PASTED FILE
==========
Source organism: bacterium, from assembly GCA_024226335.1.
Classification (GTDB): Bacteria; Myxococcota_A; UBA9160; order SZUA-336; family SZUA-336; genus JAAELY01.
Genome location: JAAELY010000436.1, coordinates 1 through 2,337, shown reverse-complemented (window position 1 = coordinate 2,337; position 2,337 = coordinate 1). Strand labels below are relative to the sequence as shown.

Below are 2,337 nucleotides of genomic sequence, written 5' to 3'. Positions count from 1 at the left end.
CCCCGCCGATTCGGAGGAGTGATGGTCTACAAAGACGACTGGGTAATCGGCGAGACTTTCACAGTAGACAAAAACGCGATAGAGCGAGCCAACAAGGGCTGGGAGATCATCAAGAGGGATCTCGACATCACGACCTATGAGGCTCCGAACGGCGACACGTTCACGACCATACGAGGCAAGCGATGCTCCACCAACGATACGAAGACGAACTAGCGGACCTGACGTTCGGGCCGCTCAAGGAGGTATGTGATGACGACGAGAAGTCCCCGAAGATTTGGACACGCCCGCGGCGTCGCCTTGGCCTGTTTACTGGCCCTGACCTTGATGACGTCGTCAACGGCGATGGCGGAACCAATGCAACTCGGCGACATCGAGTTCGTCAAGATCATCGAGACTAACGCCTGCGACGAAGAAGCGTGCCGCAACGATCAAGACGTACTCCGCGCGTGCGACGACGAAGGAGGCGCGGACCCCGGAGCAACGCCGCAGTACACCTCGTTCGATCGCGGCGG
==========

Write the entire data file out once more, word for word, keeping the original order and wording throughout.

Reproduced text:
Source organism: bacterium, from assembly GCA_024226335.1.
Classification (GTDB): Bacteria; Myxococcota_A; UBA9160; order SZUA-336; family SZUA-336; genus JAAELY01.
Genome location: JAAELY010000436.1, coordinates 1 through 2,337, shown reverse-complemented (window position 1 = coordinate 2,337; position 2,337 = coordinate 1). Strand labels below are relative to the sequence as shown.

Below are 2,337 nucleotides of genomic sequence, written 5' to 3'. Positions count from 1 at the left end.
CCCCGCCGATTCGGAGGAGTGATGGTCTACAAAGACGACTGGGTAATCGGCGAGACTTTCACAGTAGACAAAAACGCGATAGAGCGAGCCAACAAGGGCTGGGAGATCATCAAGAGGGATCTCGACATCACGACCTATGAGGCTCCGAACGGCGACACGTTCACGACCATACGAGGCAAGCGATGCTCCACCAACGATACGAAGACGAACTAGCGGACCTGACGTTCGGGCCGCTCAAGGAGGTATGTGATGACGACGAGAAGTCCCCGAAGATTTGGACACGCCCGCGGCGTCGCCTTGGCCTGTTTACTGGCCCTGACCTTGATGACGTCGTCAACGGCGATGGCGGAACCAATGCAACTCGGCGACATCGAGTTCGTCAAGATCATCGAGACTAACGCCTGCGACGAAGAAGCGTGCCGCAACGATCAAGACGTACTCCGCGCGTGCGACGACGAAGGAGGCGCGGACCCCGGAGCAACGCCGCAGTACACCTCGTTCGATCGCGGCGG